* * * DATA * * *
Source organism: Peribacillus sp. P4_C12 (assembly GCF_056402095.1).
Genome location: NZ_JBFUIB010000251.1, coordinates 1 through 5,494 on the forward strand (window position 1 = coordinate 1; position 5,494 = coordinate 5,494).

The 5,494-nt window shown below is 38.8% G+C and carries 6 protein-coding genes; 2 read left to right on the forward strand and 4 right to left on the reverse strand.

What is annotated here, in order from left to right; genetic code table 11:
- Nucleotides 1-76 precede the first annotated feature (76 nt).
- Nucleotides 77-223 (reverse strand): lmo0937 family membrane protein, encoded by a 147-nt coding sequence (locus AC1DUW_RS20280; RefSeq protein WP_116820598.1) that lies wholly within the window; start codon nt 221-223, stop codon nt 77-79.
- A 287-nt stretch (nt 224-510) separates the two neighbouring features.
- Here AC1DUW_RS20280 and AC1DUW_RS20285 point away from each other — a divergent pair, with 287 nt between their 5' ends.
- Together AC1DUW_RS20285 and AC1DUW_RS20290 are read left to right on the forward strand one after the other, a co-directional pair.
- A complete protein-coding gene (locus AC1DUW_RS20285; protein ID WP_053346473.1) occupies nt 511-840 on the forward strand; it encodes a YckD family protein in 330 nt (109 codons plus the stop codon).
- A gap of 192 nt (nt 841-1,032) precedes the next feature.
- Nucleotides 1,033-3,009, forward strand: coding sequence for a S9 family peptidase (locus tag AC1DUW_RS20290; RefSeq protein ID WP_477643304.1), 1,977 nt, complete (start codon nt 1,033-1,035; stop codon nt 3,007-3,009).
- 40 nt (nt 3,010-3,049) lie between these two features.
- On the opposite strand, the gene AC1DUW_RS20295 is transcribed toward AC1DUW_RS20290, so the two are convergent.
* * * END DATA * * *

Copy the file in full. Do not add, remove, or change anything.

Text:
Source organism: Peribacillus sp. P4_C12 (assembly GCF_056402095.1).
Genome location: NZ_JBFUIB010000251.1, coordinates 1 through 5,494 on the forward strand (window position 1 = coordinate 1; position 5,494 = coordinate 5,494).

The 5,494-nt window shown below is 38.8% G+C and carries 6 protein-coding genes; 2 read left to right on the forward strand and 4 right to left on the reverse strand.

What is annotated here, in order from left to right; genetic code table 11:
- Nucleotides 1-76 precede the first annotated feature (76 nt).
- Nucleotides 77-223 (reverse strand): lmo0937 family membrane protein, encoded by a 147-nt coding sequence (locus AC1DUW_RS20280; RefSeq protein WP_116820598.1) that lies wholly within the window; start codon nt 221-223, stop codon nt 77-79.
- A 287-nt stretch (nt 224-510) separates the two neighbouring features.
- Here AC1DUW_RS20280 and AC1DUW_RS20285 point away from each other — a divergent pair, with 287 nt between their 5' ends.
- Together AC1DUW_RS20285 and AC1DUW_RS20290 are read left to right on the forward strand one after the other, a co-directional pair.
- A complete protein-coding gene (locus AC1DUW_RS20285; protein ID WP_053346473.1) occupies nt 511-840 on the forward strand; it encodes a YckD family protein in 330 nt (109 codons plus the stop codon).
- A gap of 192 nt (nt 841-1,032) precedes the next feature.
- Nucleotides 1,033-3,009, forward strand: coding sequence for a S9 family peptidase (locus tag AC1DUW_RS20290; RefSeq protein ID WP_477643304.1), 1,977 nt, complete (start codon nt 1,033-1,035; stop codon nt 3,007-3,009).
- 40 nt (nt 3,010-3,049) lie between these two features.
- On the opposite strand, the gene AC1DUW_RS20295 is transcribed toward AC1DUW_RS20290, so the two are convergent.